Are we going to see an ‘unreasonable veto’?

On the 6th February 2003 Tony Blair said this on BBC’s Newsnight

Supposing in circumstances where there was a clear breach of Resolution 1441 and everyone else wished to take action, one put down a veto. In those circumstances it would be unreasonable. Then it would be wrong because otherwise you couldn’t uphold the UN.  Because you’d have passed your resolution and then you’d have failed to act on it.

Blair was ridiculed on the left for suggesting that a veto at the Security Council could be unreasonable.  They argued that if one of the P5 vetoed the proposed 2nd resolution on Iraq there was no mandate for British/US policy.  Yet here we are anticipating a US veto of a Security Council resolution on Palestinian statehood and of course many, particularly on the left, would regard this as indeed unreasonable.  Now, I don’t think we yet know what exactly is going to happen, what the resolution will look like, or even where it will be tabled (Security Council or General Assembly?) if at all.  But Nicholas Watt poses this intriguing possibility:

The Palestinian authority would table a demand for recognition of statehood at the security council. … Britain believes that if the Palestinians were really clever they would go for a fourth option – tabling the exact text that Barack Obama used in a speech in May. This is the key paragraph: “The United States believes that negotiations should result in two states, with permanent Palestinian borders with Israel, Jordan, and Egypt, and permanent Israeli borders with Palestine. The borders of Israel and Palestine should be based on the 1967 lines with mutually agreed swaps, so that secure and recognized borders are established for both states. The Palestinian people must have the right to govern themselves, and reach their potential, in a sovereign and contiguous state.” Britain believes that this would be a smart move because every member of the security council would vote for this apart from one. Obama would order his diplomats in New York to veto his own words.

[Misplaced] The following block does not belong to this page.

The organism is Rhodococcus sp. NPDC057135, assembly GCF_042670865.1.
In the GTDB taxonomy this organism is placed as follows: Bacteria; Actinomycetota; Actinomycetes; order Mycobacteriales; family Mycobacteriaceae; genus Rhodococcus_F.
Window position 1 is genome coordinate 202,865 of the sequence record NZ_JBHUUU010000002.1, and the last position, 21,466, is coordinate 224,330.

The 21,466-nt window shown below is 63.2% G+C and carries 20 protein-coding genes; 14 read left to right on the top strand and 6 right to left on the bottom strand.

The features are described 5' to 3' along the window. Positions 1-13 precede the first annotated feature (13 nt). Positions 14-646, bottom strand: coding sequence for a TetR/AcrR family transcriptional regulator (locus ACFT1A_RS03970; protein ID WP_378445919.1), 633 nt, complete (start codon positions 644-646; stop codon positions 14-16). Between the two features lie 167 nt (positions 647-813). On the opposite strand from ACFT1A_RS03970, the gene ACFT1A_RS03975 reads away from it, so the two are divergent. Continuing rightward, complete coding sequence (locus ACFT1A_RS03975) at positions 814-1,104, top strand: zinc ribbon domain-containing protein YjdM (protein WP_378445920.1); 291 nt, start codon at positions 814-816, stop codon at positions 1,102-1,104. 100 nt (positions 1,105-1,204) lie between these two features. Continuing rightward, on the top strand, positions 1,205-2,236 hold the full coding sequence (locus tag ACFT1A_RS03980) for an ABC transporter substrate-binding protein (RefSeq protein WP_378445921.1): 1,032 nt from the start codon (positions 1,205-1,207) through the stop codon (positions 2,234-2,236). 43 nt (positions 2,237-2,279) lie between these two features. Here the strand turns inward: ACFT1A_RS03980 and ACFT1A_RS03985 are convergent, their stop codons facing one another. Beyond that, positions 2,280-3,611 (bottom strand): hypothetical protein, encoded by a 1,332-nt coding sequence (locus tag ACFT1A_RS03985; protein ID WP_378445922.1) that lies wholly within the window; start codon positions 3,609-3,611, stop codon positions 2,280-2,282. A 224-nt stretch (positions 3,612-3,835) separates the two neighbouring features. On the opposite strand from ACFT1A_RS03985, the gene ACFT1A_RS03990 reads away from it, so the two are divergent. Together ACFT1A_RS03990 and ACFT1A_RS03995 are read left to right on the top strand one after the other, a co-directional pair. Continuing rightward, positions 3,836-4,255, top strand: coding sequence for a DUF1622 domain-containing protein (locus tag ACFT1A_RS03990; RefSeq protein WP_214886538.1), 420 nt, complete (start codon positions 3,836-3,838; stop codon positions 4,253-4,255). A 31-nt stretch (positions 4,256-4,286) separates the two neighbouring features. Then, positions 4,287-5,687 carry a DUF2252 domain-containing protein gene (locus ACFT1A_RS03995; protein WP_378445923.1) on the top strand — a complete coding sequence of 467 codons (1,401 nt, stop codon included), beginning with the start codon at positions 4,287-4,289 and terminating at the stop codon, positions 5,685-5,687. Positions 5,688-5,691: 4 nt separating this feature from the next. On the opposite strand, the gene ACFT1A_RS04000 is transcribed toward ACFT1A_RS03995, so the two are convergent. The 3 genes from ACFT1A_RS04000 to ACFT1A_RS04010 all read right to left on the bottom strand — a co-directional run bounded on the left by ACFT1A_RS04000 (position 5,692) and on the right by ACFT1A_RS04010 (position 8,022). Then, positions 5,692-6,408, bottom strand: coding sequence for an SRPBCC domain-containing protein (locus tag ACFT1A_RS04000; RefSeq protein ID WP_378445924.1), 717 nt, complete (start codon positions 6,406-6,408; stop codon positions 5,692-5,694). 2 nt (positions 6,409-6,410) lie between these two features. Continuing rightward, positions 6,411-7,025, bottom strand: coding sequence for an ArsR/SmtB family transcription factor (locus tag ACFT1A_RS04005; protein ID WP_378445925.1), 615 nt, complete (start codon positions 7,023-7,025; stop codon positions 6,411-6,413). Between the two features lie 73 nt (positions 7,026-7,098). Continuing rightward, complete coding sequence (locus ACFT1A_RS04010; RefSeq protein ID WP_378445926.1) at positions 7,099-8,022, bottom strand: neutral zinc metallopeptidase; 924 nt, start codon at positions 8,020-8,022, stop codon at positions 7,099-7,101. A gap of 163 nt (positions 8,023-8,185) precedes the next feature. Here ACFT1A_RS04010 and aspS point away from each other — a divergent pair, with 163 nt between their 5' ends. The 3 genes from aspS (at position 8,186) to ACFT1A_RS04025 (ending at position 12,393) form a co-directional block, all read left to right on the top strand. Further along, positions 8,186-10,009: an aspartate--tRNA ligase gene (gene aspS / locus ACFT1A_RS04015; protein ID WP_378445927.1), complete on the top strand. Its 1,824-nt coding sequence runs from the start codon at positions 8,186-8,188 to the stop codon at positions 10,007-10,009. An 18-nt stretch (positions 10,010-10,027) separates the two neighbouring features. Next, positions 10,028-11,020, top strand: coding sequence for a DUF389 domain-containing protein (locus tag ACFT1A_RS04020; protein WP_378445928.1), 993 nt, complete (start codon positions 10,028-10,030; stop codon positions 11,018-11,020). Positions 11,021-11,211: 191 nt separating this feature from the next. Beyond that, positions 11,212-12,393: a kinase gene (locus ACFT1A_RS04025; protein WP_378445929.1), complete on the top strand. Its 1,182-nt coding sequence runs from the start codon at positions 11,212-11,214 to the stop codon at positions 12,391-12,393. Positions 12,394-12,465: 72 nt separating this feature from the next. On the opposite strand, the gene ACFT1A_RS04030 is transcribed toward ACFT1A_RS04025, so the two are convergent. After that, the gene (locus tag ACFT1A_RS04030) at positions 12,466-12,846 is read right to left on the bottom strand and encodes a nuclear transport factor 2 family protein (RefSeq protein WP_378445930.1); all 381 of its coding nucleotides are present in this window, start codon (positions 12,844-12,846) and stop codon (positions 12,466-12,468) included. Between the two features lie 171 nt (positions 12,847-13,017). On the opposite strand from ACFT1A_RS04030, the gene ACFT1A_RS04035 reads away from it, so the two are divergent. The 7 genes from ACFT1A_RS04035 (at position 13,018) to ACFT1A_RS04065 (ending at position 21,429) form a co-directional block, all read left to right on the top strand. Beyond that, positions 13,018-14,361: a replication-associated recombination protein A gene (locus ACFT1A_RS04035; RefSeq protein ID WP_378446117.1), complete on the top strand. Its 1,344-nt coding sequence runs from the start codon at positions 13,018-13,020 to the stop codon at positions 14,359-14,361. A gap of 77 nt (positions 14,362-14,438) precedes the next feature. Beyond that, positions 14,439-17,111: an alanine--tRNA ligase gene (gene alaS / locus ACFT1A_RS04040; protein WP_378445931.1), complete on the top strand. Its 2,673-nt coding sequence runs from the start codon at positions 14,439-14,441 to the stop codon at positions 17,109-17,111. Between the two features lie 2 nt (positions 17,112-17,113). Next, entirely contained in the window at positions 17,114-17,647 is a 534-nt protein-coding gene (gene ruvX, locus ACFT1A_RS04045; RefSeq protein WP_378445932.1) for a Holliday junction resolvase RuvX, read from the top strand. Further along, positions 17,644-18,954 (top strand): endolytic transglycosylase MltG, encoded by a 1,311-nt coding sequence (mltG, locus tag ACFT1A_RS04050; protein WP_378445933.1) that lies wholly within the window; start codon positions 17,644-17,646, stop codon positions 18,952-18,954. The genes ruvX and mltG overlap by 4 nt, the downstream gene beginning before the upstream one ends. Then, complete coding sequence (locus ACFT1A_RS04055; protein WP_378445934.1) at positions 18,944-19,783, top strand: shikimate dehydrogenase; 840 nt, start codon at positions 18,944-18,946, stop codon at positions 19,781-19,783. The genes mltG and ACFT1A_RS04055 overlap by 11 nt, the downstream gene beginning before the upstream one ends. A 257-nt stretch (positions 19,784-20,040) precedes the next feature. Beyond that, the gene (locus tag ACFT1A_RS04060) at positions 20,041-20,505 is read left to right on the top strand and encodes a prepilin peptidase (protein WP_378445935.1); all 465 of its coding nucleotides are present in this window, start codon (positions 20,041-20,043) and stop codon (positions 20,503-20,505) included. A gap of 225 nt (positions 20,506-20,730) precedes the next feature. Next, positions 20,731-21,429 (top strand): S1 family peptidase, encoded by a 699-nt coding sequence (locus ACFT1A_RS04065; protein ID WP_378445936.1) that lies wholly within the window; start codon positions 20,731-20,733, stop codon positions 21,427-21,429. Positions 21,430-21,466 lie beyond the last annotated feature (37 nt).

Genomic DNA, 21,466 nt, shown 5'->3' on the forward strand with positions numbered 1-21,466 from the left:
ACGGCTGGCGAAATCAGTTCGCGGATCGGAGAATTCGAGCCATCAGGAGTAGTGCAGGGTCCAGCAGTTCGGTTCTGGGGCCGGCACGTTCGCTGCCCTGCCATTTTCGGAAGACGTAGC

Is vetoing one’s own words a cast iron case for a veto being substantively unreasonable? Not I suppose if you disagreed with the sentiments of Obama’s May speech, but presumably Obama and his administration believed what he was saying back then and nothing has changed.  So how could he reasonably veto that resolution? Is the argument that a US veto is unreasonable strengthened if, as this scenario suggests, the US finds itself in a minority of one? I think so. My argument in the BJPIR article was that we had less reason to believe Blair’s characterization of the proposed French veto because in fact France was acting from a majority position.  This would be reinforced if the predicted General Assembly majorities in favour of some form of Palestinian statehood turn out to be true.   And before judging the veto do we have to think of the consequences of a veto on the region, especially now that the Arab Spring has given another shake of ‘the Kaleidoscope’? “ The pieces are in flux. Soon they will settle again”. Who said that, I wonder? Will he now be forced to recall the idea of an unreasonable veto?

About Jason Ralph

Jason Ralph, Professor of International Relations, University of Leeds
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